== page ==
President Biden's proactive cybersecurity measures for U.S. ports signal

US ports on High Alert: Biden Administration Introduces Stringent Cybersecurity Measures

United States – Biden will create cybersecurity standards for the nation’s ports and establish a federal rule on Wednesday against the possibility of a cyber breach in United States ports.

The administration will be highlighting a set of cybersecurity guidelines which port operators shall follow throughout the country, such as the safety regulations which seek to prevent damage to people and property.

Guidelines for cybersecurity

We want cyber to be conditioned to cyber in the same manner the weather event or another physical hazard attack may trigger the same level of damage, explained US White House Deputy National Security Adviser Anne Neuberger, as reported by The Associated Press.

Economic Impact and Job Loss Mitigation

A nationwide effect of disrupting ports will not only result in the loss of 31 million full-time jobs but also jeopardize a 5.4 trillion-dollar economic gain. Cyber-attacks mean the worst for the security of the ports, according to Neuberger. The principal aim of the rule being developed is to help against that.

The new requirements, to be issued Wednesday, are an outcome of the regulators’ shift to modernization of how critical assets like power grids, ports, and pipelines are protected as they are often managed and controlled online and remotely. The enactment of a standard regulation that dictates how operators might defend themselves against cyber-attacks on the national level cannot be found.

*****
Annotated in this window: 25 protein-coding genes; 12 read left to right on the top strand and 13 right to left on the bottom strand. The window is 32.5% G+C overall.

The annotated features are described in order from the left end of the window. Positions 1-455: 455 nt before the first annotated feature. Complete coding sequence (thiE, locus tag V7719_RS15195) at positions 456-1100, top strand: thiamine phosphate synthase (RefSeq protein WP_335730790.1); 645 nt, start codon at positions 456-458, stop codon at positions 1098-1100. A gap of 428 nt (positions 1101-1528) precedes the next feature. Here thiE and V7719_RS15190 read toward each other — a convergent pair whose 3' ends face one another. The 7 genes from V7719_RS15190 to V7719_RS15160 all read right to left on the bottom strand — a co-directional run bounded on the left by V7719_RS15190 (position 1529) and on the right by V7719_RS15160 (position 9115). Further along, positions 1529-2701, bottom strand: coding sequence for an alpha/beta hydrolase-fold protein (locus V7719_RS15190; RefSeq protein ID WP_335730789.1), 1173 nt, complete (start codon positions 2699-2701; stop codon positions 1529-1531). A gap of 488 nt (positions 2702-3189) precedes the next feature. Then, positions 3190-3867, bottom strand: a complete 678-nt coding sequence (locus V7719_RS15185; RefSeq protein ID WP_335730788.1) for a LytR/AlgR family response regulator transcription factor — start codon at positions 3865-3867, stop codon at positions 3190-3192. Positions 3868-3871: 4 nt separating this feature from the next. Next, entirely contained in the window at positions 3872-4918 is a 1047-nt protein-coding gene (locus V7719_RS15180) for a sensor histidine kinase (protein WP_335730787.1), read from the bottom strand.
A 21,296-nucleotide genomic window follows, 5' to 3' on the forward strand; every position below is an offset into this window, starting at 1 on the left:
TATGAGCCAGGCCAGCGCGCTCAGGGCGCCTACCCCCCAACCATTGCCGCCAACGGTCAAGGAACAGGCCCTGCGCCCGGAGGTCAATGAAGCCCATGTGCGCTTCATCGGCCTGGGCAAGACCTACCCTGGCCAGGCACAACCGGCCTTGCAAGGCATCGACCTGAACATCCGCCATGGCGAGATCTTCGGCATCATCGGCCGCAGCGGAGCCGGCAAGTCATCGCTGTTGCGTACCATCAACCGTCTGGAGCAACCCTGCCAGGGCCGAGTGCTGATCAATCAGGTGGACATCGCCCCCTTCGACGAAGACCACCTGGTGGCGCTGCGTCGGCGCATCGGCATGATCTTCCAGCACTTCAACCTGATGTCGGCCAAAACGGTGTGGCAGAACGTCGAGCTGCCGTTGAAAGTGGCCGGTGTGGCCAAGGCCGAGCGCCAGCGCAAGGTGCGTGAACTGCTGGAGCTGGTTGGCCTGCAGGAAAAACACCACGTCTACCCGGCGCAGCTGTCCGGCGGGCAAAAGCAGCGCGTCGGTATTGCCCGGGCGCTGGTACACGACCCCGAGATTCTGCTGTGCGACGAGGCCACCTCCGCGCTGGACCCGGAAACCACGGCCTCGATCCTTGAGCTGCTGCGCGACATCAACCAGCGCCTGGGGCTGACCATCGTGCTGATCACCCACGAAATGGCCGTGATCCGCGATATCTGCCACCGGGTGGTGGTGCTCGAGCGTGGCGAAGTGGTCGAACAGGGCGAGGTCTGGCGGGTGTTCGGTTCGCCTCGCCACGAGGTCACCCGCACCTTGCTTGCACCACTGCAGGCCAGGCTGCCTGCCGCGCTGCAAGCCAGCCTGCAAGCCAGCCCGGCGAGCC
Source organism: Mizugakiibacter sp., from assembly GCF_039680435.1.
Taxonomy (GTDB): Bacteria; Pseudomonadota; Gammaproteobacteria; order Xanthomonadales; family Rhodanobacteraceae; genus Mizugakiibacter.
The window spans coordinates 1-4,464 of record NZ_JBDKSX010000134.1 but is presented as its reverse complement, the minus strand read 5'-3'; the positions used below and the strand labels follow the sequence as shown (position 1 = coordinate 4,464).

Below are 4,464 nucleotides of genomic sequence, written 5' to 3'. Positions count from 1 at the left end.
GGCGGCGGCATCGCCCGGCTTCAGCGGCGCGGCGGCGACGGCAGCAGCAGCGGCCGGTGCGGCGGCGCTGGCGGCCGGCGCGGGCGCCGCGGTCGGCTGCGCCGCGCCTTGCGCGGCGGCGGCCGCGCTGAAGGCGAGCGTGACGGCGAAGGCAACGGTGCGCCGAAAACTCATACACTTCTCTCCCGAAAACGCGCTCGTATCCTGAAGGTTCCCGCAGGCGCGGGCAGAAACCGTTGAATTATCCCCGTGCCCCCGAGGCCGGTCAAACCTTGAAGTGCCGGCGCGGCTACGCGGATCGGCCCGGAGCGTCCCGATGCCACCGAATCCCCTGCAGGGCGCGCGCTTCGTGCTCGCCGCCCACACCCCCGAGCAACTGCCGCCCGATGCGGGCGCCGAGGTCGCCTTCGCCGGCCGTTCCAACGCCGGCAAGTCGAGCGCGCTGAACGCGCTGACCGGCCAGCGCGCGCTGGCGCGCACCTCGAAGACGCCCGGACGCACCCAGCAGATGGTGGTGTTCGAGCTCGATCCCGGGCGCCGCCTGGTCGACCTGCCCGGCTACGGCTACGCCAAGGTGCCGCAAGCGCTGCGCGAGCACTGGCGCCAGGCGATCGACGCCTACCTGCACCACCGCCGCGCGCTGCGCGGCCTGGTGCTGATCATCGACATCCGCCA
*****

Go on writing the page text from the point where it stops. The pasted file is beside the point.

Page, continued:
The threat increases continuously. In cyberspace, hostile activity — from espionage to the implantation of malware or a virus to either infect or destroy a country’s infrastructure — is fast becoming the norm in modern geopolitics, as reported by the Associated Press.

Escalating Cyber Threat Landscape

Representation – Escalating Cyber Threat Landscape. Credit | Getty images

An illustration of this is in the ransomware attack of 2021 in which the operator of the nation’s largest fuel pipeline was forced to temporarily close the pipeline after its network was attacked and held ransom in which hackers hold the victim’s data or device hostage and demand money from the victim The pipeline company, Colonial Pipeline, paid $4.4 million to a Russian hacker group, yet the federal officials later recovered most of the amount.

Ports, too, are vulnerable. In Australia last year, a security breach led to one of the country’s largest port operators suspending operations for three days.

More than 80% of giant cranes that are used to lift and move the cargo from the ships to the U.S. ports come from China, and they are being controlled remotely, John Vann, the commander of the U.S. Coast Guard’s cyber command, says. This leaves them open to attack, according to him.

Thwarting State-Backed Cyber Threats

At the end of May, American officials reported that they successfully thwarted a state-backed Chinese attempt to seed malware that could then be used to dominate and damage civilian infrastructure. To Vann, this was a kind of potential attack against the officials, who were pushing for these new standards but could be worried about the possibility of criminal activity, as reported by The Associated Press. The new guidelines, which would be out for public comment, will apply to all port operators, and there would be punishment for noncompliance. The officials, however, did not discuss it. They need the port operators to submit a report to the relevant authorities if they have been attacked in cyber-space. The action also provides the Coast Guard, which is the regulator of the nation’s seaports, the ability to protect against cyberattacks.

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